position to the person at whom he sneered, but was less frank in his ascriptions of gratitude.
The elder Agassiz
once said to me that so vast was becoming the multiplicity of publications in every branch of science, the time was approaching when no man would be able to write on any subject with the slightest sense of security.
The hope is that by new intellectual facilities in the way of labor-saving methods, the human mind may become enabled to keep pace in some degree with this multiplying mass of studious materials, just as it keeps pace with vaster and vaster executive enterprises.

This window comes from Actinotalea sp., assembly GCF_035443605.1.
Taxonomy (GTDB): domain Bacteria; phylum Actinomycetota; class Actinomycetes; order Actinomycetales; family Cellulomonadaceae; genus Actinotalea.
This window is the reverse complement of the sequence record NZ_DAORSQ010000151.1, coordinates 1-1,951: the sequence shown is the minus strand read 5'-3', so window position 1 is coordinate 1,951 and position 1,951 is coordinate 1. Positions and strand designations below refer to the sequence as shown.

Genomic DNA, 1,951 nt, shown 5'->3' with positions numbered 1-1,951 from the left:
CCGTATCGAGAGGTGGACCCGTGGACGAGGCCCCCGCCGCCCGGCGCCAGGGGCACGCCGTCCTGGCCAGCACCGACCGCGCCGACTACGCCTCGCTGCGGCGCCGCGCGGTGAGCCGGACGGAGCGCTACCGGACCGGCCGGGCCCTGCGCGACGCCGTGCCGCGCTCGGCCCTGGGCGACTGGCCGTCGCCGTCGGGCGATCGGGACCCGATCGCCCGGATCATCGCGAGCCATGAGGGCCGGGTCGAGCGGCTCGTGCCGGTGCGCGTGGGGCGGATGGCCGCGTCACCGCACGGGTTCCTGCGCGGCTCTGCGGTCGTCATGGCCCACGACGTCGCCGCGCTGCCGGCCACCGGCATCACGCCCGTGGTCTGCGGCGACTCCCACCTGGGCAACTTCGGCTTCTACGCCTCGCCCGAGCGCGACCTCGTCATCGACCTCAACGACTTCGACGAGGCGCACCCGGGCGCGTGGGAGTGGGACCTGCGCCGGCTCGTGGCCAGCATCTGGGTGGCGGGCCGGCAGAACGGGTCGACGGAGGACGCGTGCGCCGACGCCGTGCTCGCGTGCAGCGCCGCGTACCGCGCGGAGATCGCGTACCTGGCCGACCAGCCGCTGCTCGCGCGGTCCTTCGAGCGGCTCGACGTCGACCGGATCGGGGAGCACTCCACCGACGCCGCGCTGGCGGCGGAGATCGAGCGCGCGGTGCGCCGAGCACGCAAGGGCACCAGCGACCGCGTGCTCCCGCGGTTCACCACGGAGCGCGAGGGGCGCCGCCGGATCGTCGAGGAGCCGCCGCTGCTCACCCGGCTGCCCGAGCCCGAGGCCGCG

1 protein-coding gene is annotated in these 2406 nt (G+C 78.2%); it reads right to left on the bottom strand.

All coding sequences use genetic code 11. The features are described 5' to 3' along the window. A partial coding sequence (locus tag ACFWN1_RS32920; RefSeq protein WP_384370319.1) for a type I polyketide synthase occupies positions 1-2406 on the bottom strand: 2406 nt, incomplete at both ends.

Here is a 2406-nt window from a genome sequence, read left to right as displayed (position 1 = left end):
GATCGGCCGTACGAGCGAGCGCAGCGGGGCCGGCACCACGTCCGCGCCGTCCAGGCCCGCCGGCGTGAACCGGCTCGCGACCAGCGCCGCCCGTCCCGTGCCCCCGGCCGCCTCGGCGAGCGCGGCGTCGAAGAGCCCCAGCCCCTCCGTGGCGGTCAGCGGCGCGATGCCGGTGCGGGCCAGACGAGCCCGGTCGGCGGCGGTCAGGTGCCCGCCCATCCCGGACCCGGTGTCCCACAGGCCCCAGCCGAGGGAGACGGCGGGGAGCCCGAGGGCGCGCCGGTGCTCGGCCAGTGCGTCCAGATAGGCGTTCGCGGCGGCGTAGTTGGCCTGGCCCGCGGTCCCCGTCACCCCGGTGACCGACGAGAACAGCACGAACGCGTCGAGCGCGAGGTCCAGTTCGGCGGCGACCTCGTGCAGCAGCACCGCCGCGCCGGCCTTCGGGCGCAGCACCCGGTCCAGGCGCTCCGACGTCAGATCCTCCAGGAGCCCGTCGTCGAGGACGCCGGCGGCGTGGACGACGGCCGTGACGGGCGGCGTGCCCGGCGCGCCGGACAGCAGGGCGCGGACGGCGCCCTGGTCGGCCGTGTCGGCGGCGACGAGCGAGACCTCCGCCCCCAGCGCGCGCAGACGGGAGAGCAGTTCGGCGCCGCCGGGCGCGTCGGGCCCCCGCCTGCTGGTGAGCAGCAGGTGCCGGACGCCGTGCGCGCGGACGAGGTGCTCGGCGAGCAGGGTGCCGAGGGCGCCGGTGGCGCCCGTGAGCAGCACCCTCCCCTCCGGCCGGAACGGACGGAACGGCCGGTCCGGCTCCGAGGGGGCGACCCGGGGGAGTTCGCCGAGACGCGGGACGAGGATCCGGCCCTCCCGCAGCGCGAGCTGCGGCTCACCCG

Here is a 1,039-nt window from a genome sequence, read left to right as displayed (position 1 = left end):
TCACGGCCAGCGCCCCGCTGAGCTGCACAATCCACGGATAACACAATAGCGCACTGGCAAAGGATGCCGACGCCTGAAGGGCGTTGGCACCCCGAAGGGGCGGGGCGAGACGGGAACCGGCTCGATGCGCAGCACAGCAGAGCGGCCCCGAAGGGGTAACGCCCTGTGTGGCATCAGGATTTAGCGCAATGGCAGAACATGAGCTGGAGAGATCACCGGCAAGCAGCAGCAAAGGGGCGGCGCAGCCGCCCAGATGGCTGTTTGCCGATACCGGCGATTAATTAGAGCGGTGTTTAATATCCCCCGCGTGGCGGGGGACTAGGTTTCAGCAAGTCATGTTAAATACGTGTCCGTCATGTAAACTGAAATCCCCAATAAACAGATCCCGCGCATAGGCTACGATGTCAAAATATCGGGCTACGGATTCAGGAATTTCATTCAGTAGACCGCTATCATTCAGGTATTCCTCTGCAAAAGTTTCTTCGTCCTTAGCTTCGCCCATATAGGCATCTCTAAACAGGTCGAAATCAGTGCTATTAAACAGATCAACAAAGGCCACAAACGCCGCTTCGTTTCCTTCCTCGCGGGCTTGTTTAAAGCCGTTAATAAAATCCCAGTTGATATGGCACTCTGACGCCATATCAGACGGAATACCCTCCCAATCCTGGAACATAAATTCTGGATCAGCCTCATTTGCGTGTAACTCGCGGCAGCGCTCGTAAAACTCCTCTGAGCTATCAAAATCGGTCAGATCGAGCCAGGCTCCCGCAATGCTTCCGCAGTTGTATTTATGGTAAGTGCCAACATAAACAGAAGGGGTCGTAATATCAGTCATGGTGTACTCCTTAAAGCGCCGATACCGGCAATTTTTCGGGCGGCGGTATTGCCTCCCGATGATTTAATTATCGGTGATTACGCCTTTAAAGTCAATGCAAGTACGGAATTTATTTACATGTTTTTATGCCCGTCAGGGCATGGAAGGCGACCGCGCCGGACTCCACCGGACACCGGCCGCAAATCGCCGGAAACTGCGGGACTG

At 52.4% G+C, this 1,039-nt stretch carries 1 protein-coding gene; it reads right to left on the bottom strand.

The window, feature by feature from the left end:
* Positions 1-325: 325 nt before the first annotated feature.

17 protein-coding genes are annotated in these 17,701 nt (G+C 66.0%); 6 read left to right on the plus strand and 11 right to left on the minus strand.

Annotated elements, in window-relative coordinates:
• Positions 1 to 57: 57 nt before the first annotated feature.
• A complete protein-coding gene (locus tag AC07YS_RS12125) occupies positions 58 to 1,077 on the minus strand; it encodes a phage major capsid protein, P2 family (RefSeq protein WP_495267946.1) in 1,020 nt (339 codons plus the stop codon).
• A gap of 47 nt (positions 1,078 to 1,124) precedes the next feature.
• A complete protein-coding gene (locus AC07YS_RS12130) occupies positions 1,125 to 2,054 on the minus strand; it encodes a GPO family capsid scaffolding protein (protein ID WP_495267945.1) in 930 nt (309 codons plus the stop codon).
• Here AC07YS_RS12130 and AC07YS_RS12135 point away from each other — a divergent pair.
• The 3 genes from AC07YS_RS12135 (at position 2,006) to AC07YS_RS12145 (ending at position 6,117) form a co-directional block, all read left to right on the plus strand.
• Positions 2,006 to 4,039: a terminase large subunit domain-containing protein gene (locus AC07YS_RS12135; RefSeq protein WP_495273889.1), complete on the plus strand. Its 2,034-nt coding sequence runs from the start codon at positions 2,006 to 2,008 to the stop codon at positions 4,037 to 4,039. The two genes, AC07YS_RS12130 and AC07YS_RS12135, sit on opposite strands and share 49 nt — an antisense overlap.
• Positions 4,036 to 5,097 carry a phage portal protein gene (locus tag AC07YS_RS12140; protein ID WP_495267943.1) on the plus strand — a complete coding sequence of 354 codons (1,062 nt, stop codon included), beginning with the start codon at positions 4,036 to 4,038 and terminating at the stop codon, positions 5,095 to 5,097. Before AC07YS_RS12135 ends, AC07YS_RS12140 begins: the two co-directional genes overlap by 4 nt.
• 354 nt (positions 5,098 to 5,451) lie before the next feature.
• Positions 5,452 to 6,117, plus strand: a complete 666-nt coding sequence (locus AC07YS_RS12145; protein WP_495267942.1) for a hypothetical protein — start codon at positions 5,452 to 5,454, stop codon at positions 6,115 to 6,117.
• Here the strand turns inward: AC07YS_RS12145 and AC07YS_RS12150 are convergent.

It is pleasant to think, also, that the wider the range of fascinating knowledge, the stronger becomes the argument for continued personal identity.
Next to the yearnings of human affection, the most irresistible suggestion of immortality comes from looking up at the unattainable mystery of the stars.